Whatever happened to good movie projection?

Ladies and gentleman of the world, I want to take you back to a more decent time in our history, a time when you could go to a movie and the damn thing would be in focus, and there would be none of the other hideous projection errors that seem to be so prevalent today.

I can’t tell you how fed-up I am of going to cinemas, paying good money and then witnessing sloppy standards in movie projection.

Apart from the flagship London cinemas of Leicester Square and IMAX screens, it’s a fair bet that what you see will not be sharply focused, or will have varying focus across the screen. Depending on the size of the picture to be projected (widescreen at a length to height ratio of 1.85:1, or Cinemascope at 2.35:1), the projectionist must choose the correct ‘matte’ to frame the print as it passes through the projector. This is metal strip that is inserted in front of the film to give tidy, crisp black edges to the image on screen. Often there is a badly sized matte that gives fuzzy edges, or even worse, visible edges of sprocket holes on screen! Don’t get me started on poor film registration that means the film weaves all over the screen, or dirt and scratches on the print.

Only the other day the show started, but the film was laced through the projector back-to-front, diagonally across the screen, I mean guys come on! Another time, the standard ‘spherical’ lens was not changed to the Cinemascope ‘anamorphic lens’ after the trailers (it does a similar thing to the button on your tv to stretch the picture horizontally), with the result that the feature started to play with everyone having squashed heads. That’s the actors on screen, not the audience in agonised confusion like Edvard Munch’s ‘The Scream’ painting.

I used to work as a trainee on camera crew on movies, and we have people called focus pullers (well, 1st Assistant Cameramen now) whose entire reputation and career rests on them being able to accurately and consistently predict the distance of a moving subject, and change the focus accordingly, all without looking through the camera viewfinder! Granted we spend time measuring distances and putting marks on the floor out of shot, but it’s still a dark art. I dare you to try it yourself with your SLR stills camera, looking through the viewfinder. It’s bloody nigh impossible, and a skill that takes years to attain. So you can imagine how galling it must be for them to go see a movie they worked on, and see all their hard work undone.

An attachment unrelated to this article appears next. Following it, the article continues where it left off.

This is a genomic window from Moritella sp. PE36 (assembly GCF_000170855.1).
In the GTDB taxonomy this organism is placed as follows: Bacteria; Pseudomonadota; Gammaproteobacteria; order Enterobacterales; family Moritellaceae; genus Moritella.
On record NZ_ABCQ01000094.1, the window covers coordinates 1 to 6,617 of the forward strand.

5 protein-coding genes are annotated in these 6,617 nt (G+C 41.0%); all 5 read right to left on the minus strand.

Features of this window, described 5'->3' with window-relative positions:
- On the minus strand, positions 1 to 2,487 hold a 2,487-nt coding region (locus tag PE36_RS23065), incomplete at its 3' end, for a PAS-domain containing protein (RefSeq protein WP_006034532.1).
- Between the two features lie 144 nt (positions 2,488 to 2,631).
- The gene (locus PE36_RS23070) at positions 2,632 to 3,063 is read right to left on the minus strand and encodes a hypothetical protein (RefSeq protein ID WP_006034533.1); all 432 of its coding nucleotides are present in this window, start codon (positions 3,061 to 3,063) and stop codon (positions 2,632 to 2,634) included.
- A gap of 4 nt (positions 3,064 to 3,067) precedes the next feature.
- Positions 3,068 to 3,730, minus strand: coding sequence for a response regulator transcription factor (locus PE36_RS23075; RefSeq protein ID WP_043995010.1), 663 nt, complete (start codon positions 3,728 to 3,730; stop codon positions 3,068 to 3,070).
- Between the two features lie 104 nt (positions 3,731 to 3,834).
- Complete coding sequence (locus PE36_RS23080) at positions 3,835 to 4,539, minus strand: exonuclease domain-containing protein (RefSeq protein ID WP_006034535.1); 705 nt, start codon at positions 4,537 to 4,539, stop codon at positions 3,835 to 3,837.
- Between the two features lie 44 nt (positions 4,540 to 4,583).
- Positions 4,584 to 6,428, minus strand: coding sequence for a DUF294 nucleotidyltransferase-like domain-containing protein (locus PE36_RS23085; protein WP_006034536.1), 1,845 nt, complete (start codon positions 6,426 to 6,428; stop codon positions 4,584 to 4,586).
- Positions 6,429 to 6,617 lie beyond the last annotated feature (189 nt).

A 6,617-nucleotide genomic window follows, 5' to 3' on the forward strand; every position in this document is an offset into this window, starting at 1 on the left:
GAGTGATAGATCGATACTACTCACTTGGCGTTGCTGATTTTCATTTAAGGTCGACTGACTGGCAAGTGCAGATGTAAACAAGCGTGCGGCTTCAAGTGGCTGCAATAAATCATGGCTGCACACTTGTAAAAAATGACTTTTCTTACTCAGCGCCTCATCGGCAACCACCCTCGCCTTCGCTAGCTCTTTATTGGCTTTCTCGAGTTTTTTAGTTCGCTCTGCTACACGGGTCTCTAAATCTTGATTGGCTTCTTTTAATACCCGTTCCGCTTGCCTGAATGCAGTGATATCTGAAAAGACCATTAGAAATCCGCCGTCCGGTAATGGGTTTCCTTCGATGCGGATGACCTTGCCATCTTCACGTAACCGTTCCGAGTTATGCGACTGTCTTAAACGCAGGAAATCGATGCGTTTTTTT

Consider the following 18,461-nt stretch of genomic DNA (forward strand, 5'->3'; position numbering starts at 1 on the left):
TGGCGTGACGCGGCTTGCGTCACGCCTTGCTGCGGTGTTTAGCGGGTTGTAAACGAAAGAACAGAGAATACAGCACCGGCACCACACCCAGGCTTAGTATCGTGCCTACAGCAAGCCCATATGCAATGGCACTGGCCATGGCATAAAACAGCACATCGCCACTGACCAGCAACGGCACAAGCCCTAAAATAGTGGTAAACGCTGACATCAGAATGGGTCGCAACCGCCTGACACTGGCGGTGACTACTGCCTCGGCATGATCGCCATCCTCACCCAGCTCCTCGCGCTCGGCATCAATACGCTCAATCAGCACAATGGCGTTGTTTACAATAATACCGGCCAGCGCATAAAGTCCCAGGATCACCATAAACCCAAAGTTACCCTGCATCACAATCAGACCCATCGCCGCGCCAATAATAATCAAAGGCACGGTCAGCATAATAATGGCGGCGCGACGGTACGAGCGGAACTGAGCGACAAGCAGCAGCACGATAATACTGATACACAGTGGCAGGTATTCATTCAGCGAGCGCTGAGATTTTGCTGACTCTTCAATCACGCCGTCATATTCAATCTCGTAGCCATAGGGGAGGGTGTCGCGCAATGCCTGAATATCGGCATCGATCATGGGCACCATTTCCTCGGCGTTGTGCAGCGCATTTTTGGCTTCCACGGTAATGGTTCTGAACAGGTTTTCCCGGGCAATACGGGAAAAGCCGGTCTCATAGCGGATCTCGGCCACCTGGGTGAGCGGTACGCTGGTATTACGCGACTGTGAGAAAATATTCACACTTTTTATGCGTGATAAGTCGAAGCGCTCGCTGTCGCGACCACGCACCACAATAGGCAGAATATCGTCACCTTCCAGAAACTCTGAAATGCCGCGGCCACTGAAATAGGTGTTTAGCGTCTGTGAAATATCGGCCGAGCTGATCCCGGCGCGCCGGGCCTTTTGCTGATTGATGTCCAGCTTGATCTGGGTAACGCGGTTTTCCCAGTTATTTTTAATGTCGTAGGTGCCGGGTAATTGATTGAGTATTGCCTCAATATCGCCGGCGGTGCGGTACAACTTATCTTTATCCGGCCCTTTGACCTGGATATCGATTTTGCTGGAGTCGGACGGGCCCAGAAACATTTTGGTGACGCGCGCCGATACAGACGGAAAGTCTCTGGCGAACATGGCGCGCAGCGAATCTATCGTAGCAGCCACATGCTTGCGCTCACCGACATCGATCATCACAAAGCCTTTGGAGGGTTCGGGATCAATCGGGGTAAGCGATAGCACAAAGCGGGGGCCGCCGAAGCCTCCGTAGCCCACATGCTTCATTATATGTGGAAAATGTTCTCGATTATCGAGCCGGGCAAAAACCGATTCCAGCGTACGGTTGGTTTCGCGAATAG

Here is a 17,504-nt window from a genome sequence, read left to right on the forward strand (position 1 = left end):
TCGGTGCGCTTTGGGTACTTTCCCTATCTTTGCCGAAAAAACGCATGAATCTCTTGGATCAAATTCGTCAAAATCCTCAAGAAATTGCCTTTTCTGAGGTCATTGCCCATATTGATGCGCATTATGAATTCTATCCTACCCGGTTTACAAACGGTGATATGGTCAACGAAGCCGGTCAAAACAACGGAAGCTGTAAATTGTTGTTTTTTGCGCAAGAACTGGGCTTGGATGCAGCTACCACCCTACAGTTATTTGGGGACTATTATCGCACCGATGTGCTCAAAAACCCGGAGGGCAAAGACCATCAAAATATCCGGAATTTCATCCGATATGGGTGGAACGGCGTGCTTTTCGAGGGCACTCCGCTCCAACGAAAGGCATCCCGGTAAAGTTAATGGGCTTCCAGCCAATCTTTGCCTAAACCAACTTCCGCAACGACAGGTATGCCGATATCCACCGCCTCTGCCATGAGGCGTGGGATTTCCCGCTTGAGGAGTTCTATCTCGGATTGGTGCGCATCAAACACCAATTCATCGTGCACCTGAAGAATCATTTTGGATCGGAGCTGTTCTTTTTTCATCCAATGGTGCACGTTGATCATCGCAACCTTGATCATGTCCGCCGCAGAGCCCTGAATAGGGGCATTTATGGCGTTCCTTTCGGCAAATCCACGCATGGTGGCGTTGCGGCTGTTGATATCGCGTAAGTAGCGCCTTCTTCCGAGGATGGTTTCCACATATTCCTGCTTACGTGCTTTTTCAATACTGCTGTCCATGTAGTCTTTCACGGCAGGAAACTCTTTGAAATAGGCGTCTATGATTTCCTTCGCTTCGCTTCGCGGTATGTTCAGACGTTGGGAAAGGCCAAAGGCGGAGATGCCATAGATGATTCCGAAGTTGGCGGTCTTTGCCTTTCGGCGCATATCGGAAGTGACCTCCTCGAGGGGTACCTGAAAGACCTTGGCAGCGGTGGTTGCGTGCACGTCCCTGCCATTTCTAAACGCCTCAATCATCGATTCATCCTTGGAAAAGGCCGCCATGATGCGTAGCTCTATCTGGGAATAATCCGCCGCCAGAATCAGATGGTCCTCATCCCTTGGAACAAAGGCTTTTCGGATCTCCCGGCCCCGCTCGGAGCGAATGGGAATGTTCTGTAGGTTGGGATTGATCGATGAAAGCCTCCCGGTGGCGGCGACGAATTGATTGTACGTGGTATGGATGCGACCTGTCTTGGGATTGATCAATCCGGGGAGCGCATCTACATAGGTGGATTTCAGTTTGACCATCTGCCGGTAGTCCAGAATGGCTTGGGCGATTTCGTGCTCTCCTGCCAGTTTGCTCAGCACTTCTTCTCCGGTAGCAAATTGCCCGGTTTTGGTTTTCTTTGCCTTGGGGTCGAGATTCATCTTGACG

I don’t want to pin this on multiplexes, as I’ve seen as many errors in boutique indie cinemas as in larger ones. I just want to know what happened to the old skills?

When I was but a youngster in my late teens (nostalgic brass band music plays), I used to hang around at my local fleapit cinema learning the ropes from the projectionist. It was a old place with peeling paint, a musty smell and nearly everything held together with twine (the ancestor of Duct tape) such was the limited budget to run the place. One thing you could count on though, was that the slightly eccentric projectionist would have that movie on screen, pin-sharp, in registration and with a nice bit of pre-show dimming of lights and music, without being deafened by an overloud sound system.

The projector was mounted on a wooden box whose fittings weren’t the best. The best thing I ever saw was when he thought that the focus across the screen wasn’t entirely consistent. He picked up a broom, stood parallel to the projector looking through the viewing window at the screen, and positioned himself and broom as if he was lining up a putt on a golf green. He swung the broom back over his head, and then swung it with a drive into the wooden base, shifting it ever so slightly back into position, and in my impressionable mind, restoring pristine focus. Now that’s what I call ingenuity.

Having been trained in the 60s, he was part-electrician, part-engineer, able to make the adjustments needed to fix the minor glitches that frequently used equipment throw up now and again. He told me once of a training instruction he had received from his chief projectionist: “Harry [his guv’nor] said, ‘Son, I don’t care if the sky and the walls fall down. You get that film on screen, on time and in focus!'”.

Now I know that SkillSet, the industry training body, still trains projectionists to industry specifications, so what on earth is going wrong? Are cinemas just so pressed for staff that people are multi-tasking too much and cannot spend the time they need in the projection box?

Maybe it’s just me. Maybe no-one else cares. Whatever the reason, you can be sure to find me silently stewing in a cinema somewhere in London town, pondering if I can bothered to get up yet again and ask for someone to fix the image. It’s not too much to ask, right?

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